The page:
TAN: Russia is now becoming a major player in the global art market. What do you feel about that?AES+F: It’s just the beginning of the boom—it is going to get bigger and bigger. New private museums are opening and also state museums, and the public interest inside Russia is growing very fast. Step by step these new rich people are turning from collecting antiques to collecting contemporary and also international contemporary art. Hopefully after, the art that is just marketable will follow more deep and serious engagements.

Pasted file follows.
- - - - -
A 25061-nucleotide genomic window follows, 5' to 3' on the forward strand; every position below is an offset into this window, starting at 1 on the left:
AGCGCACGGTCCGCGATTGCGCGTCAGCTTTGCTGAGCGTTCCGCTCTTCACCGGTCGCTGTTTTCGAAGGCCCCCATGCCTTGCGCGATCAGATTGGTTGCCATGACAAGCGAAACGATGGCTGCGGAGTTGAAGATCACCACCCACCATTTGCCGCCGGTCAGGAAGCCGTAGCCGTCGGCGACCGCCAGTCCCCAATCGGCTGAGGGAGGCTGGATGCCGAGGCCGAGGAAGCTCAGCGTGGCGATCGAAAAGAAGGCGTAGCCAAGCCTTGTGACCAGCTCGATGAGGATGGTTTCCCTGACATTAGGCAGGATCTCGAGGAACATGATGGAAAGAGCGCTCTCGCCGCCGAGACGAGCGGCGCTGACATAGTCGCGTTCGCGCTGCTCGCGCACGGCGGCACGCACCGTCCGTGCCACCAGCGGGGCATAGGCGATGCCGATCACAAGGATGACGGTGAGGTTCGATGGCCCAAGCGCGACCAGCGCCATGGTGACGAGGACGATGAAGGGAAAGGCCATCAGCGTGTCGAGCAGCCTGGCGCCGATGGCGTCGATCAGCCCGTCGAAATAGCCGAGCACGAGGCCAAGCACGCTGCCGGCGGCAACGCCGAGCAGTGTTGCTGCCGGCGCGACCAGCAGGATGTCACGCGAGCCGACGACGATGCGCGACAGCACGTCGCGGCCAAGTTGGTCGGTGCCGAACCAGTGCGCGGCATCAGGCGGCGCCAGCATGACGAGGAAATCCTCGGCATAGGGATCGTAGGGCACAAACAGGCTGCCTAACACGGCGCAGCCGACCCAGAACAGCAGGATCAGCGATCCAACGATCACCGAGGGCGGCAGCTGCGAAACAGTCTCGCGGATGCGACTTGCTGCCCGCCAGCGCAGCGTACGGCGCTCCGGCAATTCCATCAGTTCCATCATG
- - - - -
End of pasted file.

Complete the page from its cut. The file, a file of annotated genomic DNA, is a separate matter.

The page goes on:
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  • Full interview from The Art Newspaper here
  • Youtube video of Last Riot here

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Posted in AES+F, Gallery shows, New Media, Russian, Sculpture, Themes and subjects, Video, Virtual | Tagged: , , , , , , , , , , , , , , , | 1 Comment »